The World Health Organization (WHO) has congratulated China and awarded the Asian nation with a malaria-free certification after a 70-year mission that saw it reduce its case numbers from 30 million to zero.
Announcing China’s success at eliminating the disease, WHO Director-General Dr Tedros Adhanom Ghebreyesus said that “we congratulate the people of China on ridding the country of malaria” after achieving this “hard-earned” victory from “decades of targeted and sustained action.”
China joins the growing number of countries that are showing the world that a malaria-free future is a viable goal.
The achievement makes China the first country within the WHO Western Pacific Region to secure a malaria-free certification for more than 30 years, following Australia in 1981, Singapore in 1982 and Brunei in 1987.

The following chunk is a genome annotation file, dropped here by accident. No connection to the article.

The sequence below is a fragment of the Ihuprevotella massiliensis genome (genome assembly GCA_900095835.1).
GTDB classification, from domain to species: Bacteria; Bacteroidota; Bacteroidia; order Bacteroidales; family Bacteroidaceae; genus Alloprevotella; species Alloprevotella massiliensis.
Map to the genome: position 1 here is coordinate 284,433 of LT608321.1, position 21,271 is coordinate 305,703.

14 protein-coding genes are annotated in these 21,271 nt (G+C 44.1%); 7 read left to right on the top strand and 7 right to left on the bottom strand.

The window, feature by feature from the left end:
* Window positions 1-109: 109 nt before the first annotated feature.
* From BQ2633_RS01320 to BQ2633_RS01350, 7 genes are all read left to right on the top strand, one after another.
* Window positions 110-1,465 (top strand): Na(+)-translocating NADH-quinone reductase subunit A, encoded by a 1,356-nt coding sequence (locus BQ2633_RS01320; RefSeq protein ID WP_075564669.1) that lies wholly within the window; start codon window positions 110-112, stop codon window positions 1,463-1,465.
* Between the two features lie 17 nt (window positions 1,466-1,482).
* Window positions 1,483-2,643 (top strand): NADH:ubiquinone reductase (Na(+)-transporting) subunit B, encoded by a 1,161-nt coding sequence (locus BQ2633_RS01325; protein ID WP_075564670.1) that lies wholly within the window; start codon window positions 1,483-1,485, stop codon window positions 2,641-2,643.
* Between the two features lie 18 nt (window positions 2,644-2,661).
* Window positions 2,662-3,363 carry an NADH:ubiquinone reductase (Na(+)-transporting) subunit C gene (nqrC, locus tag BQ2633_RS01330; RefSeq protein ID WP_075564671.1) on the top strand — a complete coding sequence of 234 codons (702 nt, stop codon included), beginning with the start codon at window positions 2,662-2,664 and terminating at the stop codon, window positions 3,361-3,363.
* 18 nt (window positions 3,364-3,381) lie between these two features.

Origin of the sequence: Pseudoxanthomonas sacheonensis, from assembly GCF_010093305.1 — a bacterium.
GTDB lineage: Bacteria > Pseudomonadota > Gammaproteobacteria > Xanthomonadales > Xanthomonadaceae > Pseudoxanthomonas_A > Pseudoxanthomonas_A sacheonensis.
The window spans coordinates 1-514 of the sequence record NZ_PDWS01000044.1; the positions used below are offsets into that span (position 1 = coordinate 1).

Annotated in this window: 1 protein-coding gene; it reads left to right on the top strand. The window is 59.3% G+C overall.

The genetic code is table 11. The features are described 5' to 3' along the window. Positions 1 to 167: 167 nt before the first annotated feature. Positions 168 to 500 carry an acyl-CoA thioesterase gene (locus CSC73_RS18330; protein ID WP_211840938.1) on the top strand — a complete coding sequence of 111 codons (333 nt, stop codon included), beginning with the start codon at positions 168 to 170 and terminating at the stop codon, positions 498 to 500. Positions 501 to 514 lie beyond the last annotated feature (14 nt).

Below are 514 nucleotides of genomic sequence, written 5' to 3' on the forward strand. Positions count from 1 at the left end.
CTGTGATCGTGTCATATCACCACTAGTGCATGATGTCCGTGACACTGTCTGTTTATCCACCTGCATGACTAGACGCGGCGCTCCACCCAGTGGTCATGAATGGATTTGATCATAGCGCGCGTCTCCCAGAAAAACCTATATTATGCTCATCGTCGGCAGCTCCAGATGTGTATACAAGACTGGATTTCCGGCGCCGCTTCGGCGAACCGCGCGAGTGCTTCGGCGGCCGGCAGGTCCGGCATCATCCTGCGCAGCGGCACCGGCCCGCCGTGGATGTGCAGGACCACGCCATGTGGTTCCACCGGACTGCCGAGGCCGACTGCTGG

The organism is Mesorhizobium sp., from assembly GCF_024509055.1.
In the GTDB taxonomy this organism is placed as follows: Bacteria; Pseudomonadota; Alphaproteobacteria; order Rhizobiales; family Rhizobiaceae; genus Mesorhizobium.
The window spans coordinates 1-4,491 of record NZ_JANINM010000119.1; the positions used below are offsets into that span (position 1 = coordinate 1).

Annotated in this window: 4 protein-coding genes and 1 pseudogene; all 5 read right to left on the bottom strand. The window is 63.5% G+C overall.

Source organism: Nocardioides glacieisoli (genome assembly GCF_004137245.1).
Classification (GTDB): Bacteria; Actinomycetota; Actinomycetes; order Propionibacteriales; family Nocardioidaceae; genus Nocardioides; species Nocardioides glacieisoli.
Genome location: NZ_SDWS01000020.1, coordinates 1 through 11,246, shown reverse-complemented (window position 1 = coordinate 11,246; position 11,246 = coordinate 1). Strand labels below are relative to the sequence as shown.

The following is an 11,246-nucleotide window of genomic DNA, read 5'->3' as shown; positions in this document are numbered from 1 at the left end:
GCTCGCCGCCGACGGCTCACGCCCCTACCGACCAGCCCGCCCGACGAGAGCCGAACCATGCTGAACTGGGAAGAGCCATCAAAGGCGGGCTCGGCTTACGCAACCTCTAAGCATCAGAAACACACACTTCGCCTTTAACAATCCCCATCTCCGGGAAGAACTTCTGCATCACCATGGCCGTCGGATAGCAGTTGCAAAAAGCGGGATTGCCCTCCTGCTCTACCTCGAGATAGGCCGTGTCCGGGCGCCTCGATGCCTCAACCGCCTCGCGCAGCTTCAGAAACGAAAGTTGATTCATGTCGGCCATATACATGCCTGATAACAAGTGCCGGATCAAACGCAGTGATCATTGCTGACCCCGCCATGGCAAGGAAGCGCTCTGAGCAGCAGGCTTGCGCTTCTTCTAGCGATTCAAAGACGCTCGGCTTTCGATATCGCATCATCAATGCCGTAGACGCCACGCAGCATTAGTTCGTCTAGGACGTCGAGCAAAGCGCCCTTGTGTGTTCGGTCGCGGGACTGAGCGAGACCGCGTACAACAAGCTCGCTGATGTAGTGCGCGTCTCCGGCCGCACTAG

To secure this title, a country has to have reported at least three consecutive years with no new domestic cases of the virus, providing evidence that is rigorously examined and showing they have implemented measures to prevent it re-emerging.
Responding to its successful elimination of malaria, foreign ministry Wang Wenbin stated that “the CCP and the Chinese government have always prioritized safeguarding people’s health, safety and prosperity,” praising the country’s work as a “great contribution” to “health and global human rights progress.”
The WHO has listed 40 countries, including China, as malaria-free, with the most recent previous addition being El Salvador earlier in 2021. Separately, the health body lists another 61 nations where there have been either no cases of the disease or it was eradicated without any need for action by the government.
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